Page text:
The computer you’re reading this article on right now runs on a binary — strings of zeros and ones. Without zero, modern electronics wouldn’t exist. Without zero, there’s no calculus, which means no modern engineering or automation. Without zero, much of our modern world literally falls apart.
Humanity’s discovery of zero was “a total game changer ... equivalent to us learning language,” says Andreas Nieder, a cognitive scientist at the University of Tübingen in Germany.
But for the vast majority of our history, humans didn’t understand the number zero. It’s not innate in us. We had to invent it. And we have to keep teaching it to the next generation.
Other animals, like monkeys, have evolved to understand the rudimentary concept of nothing. And scientists just reported that even tiny bee brains can compute zero. But it’s only humans that have seized zero and forged it into a tool.
So let’s not take zero for granted. Nothing is fascinating. Here’s why.
What is zero, anyway?
Our understanding of zero is profound when you consider this fact: We don’t often, or perhaps ever, encounter zero in nature.
Numbers like one, two, and three have a counterpart. We can see one light flash on. We can hear two beeps from a car horn. But zero? It requires us to recognize that the absence of something is a thing in and of itself.
“Zero is in the mind, but not in the sensory world,” Robert Kaplan, a Harvard math professor and an author of a book on zero, says. Even in the empty reaches of space, if you can see stars, it means you’re being bathed in their electromagnetic radiation. In the darkest emptiness, there’s always something. Perhaps a true zero — meaning absolute nothingness — may have existed in the time before the Big Bang. But we can never know.
Nevertheless, zero doesn’t have to exist to be useful. In fact, we can use the concept of zero to derive all the other numbers in the universe.
Kaplan walked me through a thought exercise first described by the mathematician John von Neumann. It’s deceptively simple.
Imagine a box with nothing in it. Mathematicians call this empty box “the empty set.” It’s a physical representation of zero. What’s inside the empty box? Nothing.
Now take another empty box, and place it in the first one.
How many things are in the first box now?
There’s one object in it. Then, put another empty box inside the first two. How many objects does it contain now? Two. And that’s how “we derive all the counting numbers from zero … from nothing,” Kaplan says. This is the basis of our number system. Zero is an abstraction and a reality at the same time. “It’s the nothing that is,” as Kaplan said. (At this point in the story, you may want to take another hit on your bong.)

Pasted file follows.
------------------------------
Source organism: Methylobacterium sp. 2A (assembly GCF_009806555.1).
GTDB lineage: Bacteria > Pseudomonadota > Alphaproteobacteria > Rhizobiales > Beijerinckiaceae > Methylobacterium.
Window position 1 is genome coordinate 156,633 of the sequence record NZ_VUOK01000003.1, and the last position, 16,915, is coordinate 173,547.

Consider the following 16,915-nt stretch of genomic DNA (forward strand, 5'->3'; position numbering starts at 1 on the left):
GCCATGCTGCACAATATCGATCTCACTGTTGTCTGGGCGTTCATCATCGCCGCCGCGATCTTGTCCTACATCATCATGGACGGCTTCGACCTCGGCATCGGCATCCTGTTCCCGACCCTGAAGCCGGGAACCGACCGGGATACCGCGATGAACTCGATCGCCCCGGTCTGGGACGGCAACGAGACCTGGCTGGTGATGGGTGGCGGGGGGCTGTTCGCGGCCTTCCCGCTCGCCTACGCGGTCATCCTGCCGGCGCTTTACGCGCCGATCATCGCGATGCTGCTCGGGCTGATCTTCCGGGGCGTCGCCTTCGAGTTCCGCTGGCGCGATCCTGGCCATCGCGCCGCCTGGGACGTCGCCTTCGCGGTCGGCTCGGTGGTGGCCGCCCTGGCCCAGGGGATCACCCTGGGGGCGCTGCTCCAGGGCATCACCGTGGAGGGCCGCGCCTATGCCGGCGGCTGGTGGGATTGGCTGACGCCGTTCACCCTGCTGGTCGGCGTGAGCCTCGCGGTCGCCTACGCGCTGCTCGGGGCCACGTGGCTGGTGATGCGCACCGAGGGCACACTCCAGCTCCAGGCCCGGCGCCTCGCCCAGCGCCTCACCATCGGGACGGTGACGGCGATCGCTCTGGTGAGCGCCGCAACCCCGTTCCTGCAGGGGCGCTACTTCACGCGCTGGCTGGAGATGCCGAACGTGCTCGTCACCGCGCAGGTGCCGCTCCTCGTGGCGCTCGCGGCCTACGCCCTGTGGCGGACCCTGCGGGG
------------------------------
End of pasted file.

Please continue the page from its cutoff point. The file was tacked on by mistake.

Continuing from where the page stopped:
He then put it in more poetic terms. “Zero stands as the far horizon beckoning us on the way horizons do in paintings,” he says. “It unifies the entire picture. If you look at zero you see nothing. But if you look through it, you see the world. It’s the horizon.”
Once we had zero, we have negative numbers. Zero helps us understand that we can use math to think about things that have no counterpart in a physical lived experience; imaginary numbers don’t exist but are crucial to understanding electrical systems. Zero also helps us understand its antithesis, infinity, in all of its extreme weirdness. (Did you know that one infinity can be larger than another?)
Why zero is so damn useful in math
Zero’s influence on our mathematics today is twofold. One: It’s an important placeholder digit in our number system. Two: It’s a useful number in its own right.
The first uses of zero in human history can be traced back to around 5,000 years ago, to ancient Mesopotamia. There, it was used to represent the absence of a digit in a string of numbers.
Here’s an example of what I mean: Think of the number 103. The zero in this case stands for “there’s nothing in the tens column.” It’s a placeholder, helping us understand that this number is one-hundred and three and not 13.
Okay, you might be thinking, “this is basic.” But the ancient Romans didn’t know this. Do you recall how Romans wrote out their numbers? 103 in Roman numerals is CIII. The number 99 is XCIX. You try adding CIII + XCIX. It’s absurd. Placeholder notation is what allows us to easily add, subtract, and otherwise manipulate numbers. Placeholder notation is what allows us to work out complicated math problems on a sheet of paper.
If zero had remained simply a placeholder digit, it would have been a profound tool on its own. But around 1,500 years ago (or perhaps even earlier), in India, zero became its own number, signifying nothing. In the seventh century, the Indian mathematician Brahmagupta wrote down what’s recognized as the first written description of the arithmetic of zero:
When zero is added to a number or subtracted from a number, the number remains unchanged; and a number multiplied by zero becomes zero.
Zero slowly spread across the Middle East before reaching Europe, and the mind of the mathematician Fibonacci in the 1200s, who popularized the “Arabic” numeral system we all use today.
From there, the usefulness of zero exploded. Think of any graph that plots a mathematical function starting at 0,0. This now-ubiquitous method of graphing was only first invented in the 17th century after zero spread to Europe. That century also saw a whole new field of mathematics that depends on zero: calculus.